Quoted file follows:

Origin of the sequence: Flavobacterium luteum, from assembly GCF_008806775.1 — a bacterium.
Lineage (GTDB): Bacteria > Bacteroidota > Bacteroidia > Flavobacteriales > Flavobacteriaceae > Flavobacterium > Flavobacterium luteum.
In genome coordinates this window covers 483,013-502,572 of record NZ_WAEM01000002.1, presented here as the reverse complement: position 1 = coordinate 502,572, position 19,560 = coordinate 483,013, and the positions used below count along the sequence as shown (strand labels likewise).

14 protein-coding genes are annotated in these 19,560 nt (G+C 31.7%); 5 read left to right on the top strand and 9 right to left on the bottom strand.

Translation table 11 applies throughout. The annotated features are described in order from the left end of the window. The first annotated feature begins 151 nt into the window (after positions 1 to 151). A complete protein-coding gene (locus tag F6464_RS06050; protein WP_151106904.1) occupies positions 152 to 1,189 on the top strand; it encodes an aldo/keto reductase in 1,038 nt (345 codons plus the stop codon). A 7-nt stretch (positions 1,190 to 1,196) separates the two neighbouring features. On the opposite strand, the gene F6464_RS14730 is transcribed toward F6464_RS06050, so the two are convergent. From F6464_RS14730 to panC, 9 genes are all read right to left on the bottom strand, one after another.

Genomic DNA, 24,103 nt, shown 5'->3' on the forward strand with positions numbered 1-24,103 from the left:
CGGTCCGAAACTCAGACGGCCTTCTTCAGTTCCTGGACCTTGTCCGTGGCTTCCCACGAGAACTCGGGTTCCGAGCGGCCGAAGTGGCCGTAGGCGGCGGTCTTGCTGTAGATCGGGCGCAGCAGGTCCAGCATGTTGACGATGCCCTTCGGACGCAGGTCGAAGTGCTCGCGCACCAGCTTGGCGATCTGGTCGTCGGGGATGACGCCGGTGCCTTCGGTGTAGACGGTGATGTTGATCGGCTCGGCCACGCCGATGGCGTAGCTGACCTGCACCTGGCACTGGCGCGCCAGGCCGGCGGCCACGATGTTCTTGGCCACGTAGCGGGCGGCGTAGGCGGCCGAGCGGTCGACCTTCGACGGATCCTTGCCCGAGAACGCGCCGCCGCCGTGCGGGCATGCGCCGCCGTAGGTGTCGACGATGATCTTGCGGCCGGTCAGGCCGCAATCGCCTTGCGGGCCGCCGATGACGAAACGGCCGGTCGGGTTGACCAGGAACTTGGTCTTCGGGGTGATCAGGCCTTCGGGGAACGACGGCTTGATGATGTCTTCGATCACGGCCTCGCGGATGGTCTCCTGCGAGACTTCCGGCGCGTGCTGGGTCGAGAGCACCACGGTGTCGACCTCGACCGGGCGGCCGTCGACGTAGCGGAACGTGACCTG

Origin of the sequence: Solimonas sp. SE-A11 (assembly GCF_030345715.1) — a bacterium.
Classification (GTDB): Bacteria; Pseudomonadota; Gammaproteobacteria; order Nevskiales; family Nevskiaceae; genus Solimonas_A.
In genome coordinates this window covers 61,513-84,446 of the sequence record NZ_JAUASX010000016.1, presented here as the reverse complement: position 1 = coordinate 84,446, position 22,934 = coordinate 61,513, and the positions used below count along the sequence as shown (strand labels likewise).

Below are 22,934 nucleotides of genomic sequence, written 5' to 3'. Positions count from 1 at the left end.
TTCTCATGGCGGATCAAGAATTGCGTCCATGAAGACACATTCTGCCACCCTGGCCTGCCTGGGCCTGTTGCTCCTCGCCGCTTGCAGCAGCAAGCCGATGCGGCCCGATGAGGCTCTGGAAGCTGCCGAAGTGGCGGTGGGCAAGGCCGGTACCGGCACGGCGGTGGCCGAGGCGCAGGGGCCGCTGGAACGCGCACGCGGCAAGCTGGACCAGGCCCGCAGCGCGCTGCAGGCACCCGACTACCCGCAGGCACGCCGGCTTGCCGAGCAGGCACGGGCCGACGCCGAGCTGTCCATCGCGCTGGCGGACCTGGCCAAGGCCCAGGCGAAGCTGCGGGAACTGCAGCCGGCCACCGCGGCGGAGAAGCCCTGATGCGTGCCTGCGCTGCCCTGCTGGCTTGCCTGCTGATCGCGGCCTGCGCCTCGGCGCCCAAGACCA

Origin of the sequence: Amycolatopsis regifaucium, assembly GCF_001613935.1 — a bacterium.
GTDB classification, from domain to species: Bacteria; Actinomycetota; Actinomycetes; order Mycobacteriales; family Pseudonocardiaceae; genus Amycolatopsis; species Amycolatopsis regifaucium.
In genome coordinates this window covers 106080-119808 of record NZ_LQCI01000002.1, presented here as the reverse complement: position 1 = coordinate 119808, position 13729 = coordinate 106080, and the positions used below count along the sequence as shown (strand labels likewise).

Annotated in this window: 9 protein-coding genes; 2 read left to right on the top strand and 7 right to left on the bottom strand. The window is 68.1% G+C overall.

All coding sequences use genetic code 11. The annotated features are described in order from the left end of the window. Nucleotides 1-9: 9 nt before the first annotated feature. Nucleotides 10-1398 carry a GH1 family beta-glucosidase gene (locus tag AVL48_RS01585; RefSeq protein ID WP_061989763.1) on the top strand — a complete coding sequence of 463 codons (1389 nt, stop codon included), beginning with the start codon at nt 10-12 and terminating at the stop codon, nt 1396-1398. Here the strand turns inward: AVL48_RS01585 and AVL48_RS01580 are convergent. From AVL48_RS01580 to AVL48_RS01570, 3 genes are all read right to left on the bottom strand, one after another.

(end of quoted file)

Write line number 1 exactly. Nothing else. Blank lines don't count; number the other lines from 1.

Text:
Origin of the sequence: Flavobacterium luteum, from assembly GCF_008806775.1 — a bacterium.